agree with the tobacco smoke of my six smoking friends, as all 
the next day it made me feel sickish. On Saturday morning 
at 6I/2 o'clock, we left for Lachine, a village just above 
the rapids of that name on the other side of the Island of 
Montreal, when we embarked on a steamer for Ottawa. To avoid 
the rapids on a portion of the river we had to leave the boat and 
cross by railroad over a distance of 12 miles to Grenville where 
another steamer was waiting for us. We reached the capital of 
Canada (that is to be) about 7 o'clock in the evening. The river 
scenery is beautiful in many places. Every here and there the 
river expands into small lakes, as at the Lake of the Two Moun- 
tains, which gives expanse and variety to the scene as we rapidly 
glide up stream against the current at a rate of fifteen miles an 
hour. At the first village we crossed the old boundary between 
Upper and Lower Canada, and at Ottawa City, formerly called 
Bytown, the river formed the boundary. We passed immense 
rafts on the way, under tow of steam tugs, some of which had 
several small houses on them and were manned by between 30 
and 50 lumbermen. All these rafts had run the rapids of the 
river by what are called the timber slides. The Ottawa river 
furnishes now by far the greater part of the timber shipped from 
Canada at Montreal and Quebec. As we neared the city the 
scenery became altered from low to elevated and deeply indented 
river banks, most beautiful and picturesque at the place where 
the Capital stands. These high and very steep banks are wooded 
from summit to base by dense groves of beautiful cedar. The 
first part of our trip we had Robert Duport as a fellow-passenger, 
and at one of the lumbering villages on the way, were joined 
by Mr. Menzies of the Bank of B. N". America. He is the young 
man who is to marry one of the Miss Cochrans. He was 
particular in his enquiries after Mr. and Mrs. Binney and your 
father. On the following day we walked out to see the two 
celebrated falls and rapids, which indeed could be observed 
from my bedroom windows, but as they were near we inspected 
them more closely. Both are grand and well worth a visit. They 
are called the Rideau and Chaudiere falls and rapids, and here it 
was that the Prince of Wales ran the rapids on a timber 
slide, which we could not do, the day being the Sabbath. 
Along the banks and far back from the Ottawa on tributary 
streams are the finest and largest sawmills of Canada, driven 
of course by water-power. In the lower Provinces we have no 
idea of the magnitude of the lumber business of this great 
country — and the deals and lumber that we have seen piled up 
awaiting sale would astonish you. Just opposite our hotel was 

216 DANIEL McNEILL parker, m.d. 

the great Parliamentary Square on which the most extensive 
and magnificent buildings for this purpose that I have ever seen 
out of Washington and London are in course of construction. 
Their extent you may conceive of when I tell you that by a cal-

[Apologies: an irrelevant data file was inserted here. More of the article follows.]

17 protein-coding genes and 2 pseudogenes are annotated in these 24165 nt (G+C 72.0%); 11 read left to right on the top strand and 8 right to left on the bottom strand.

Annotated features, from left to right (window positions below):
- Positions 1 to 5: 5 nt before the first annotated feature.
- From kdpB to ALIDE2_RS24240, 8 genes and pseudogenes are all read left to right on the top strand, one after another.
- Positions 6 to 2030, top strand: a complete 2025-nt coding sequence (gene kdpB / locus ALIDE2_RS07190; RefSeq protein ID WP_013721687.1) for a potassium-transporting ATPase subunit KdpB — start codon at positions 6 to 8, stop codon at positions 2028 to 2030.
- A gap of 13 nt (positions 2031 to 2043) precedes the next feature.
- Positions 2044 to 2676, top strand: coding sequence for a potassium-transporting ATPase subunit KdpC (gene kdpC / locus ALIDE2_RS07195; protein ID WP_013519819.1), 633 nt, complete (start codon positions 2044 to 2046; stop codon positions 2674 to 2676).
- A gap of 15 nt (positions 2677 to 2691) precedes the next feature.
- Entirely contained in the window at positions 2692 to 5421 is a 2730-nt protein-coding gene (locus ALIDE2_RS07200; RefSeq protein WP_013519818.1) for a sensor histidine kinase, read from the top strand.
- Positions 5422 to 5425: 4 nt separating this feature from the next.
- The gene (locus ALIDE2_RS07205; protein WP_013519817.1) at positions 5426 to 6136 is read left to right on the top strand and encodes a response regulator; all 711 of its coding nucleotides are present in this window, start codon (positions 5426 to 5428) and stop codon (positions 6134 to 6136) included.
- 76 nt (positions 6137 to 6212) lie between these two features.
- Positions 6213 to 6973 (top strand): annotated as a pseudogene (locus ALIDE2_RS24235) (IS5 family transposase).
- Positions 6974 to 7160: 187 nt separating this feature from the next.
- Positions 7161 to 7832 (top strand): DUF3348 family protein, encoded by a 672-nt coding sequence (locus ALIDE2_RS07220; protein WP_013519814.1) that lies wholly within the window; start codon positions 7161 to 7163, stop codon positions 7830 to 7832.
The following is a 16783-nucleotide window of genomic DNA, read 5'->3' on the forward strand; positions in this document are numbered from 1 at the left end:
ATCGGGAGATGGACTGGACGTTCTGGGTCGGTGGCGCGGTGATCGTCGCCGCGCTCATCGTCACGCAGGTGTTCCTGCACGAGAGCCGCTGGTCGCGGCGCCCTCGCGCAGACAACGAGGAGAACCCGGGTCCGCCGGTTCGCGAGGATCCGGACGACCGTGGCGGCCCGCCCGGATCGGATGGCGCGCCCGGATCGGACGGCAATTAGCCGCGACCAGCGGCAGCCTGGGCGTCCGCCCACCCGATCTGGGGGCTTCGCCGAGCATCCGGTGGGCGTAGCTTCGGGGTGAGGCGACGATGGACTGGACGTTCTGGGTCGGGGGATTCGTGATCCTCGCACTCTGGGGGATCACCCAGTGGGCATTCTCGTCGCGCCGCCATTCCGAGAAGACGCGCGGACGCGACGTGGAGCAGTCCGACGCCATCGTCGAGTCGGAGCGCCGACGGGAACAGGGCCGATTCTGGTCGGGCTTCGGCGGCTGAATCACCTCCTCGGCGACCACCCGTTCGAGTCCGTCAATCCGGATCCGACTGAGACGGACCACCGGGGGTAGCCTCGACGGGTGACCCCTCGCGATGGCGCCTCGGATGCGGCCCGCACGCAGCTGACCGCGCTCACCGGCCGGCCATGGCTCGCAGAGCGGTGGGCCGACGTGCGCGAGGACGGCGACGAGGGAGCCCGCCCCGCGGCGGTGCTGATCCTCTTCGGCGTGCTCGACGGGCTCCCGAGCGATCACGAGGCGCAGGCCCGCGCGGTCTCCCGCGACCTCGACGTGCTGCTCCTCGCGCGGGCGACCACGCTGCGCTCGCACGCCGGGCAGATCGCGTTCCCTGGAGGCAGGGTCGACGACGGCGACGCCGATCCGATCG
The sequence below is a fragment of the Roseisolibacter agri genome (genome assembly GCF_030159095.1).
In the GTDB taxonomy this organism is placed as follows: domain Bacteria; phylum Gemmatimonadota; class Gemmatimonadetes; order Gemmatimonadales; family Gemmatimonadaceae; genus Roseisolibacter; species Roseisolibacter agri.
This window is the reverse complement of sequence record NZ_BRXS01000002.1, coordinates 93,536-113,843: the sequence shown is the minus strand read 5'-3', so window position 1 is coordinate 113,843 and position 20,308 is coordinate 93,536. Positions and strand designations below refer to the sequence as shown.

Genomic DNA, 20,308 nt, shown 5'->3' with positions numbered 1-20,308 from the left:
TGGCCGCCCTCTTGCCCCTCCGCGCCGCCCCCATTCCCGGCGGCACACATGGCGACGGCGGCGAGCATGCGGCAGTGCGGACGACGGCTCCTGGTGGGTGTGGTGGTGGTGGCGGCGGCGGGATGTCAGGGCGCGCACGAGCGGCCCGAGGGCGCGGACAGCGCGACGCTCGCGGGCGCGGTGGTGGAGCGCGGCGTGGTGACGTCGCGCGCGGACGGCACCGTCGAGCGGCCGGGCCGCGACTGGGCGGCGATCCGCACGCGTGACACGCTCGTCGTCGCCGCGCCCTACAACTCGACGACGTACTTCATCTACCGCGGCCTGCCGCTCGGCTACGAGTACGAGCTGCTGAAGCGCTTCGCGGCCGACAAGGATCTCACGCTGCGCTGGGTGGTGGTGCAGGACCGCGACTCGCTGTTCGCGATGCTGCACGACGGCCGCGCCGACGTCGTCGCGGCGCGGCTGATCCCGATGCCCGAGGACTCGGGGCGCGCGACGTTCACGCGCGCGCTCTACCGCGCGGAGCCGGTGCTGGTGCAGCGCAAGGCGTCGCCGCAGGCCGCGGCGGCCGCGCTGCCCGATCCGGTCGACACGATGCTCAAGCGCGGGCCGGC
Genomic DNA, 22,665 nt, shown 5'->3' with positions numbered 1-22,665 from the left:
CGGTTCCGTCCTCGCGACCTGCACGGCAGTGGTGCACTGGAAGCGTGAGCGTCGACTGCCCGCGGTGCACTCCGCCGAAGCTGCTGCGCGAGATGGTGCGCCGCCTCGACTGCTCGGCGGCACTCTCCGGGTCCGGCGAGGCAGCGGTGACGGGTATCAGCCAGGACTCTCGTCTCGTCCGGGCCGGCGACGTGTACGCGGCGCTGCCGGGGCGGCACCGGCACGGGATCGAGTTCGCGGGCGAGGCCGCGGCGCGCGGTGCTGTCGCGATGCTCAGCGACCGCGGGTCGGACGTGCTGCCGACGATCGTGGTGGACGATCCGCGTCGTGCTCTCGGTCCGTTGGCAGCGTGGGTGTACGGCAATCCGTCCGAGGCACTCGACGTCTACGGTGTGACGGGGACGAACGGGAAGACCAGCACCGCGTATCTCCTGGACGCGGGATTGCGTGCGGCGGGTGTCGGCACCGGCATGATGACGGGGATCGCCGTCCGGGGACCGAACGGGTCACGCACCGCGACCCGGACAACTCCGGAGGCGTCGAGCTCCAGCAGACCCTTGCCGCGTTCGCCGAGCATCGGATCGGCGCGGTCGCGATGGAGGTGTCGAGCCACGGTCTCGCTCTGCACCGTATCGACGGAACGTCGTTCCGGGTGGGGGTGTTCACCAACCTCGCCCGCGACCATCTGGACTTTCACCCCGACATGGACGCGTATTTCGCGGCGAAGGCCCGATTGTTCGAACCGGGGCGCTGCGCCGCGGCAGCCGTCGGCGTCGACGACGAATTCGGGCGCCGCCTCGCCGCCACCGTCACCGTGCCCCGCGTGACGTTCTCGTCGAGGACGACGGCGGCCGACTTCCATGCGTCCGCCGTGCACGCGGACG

culation made in one of the local newspapers by its editor, the 
three steam engines required to heat the buildings by steam 
will consume annually seventeen thousand cords of wood. The 
City of Ottawa is just like a large village spreading itself over 
a large extent of country; its population is only sixteen thousand. 
Morrow and I went to a small Baptist church (just being erected) 
in the morning. The Sunday School was going on in the vestry 
when we entered, and the sermon was preached by a clever young 
man, in the same place. I went to the same place in the even- 
ing and heard the same man. The Hamiltons and L's. 
were before us here also. Morrow and I occupied the same apart- 
ments as Mary Ann and Mrs. John used when there. I notice 
that William is rather proud of the Black blood that runs in 
his veins — as everywhere I meet with his name on the hotel 
books, it is " W. Black Hamilton," the William being sunk in 
the more distingue name of Black. It was great fun for Morrow 
and me to listen to the hotel-keeper's account of the affection that 
exists between Mr. and Mrs. L. He said he never saw a couple 
more affectionate, although they were far from being coupled as to 
age, — and the word was perpetually " Geordie dear " ; " Yes, 
Freddie dear !" The hotel man was Yorkshire all over, and the 
best part of the joke was to hear it from his Yorkshire lips with 
all the brogue. On Monday morning we took the train and 
arrived at Prescott, where our party left the cholera steamer and 
crossed over to Ogdensburg in 1854. Here we had to remain 
from 9.30 a.m. to 1.30 p.m. before the arrival of the Grand Trunk 
train for this place, which was reached at 4 o'clock in the after- 
noon. The drive was through a sandy and consequently dusty 
soil, the country thinly inhabited. After dining I drove over to 
Col. Ingall's to make enquiries relative to Minnie's abode. They 
were very glad to see me and pressed me to dine with them a 
second time. Ingall sent his servant out to ascertain whether 
Agnes was at the Revd. Mr. Rodgers' or at Waterloo, a country 
village four miles out of Kingston close to the cemetery, where 
Minnie has lately taken lodgings. The reply was, that she was at 
Mrs. Greenwood's, where they formerly lodged. On driving there 
I found her with the Rynds, who have temporarily gone into 
these lodgings. Agnes, having heard from her father that I was 
on my way, fully expected me. We then went on to their lodgings 
out of town. ... It was quite dark when I reached her 
lodgings, and Agnes not finding her (Minnie) in the house, well 

1861 TO 1871 217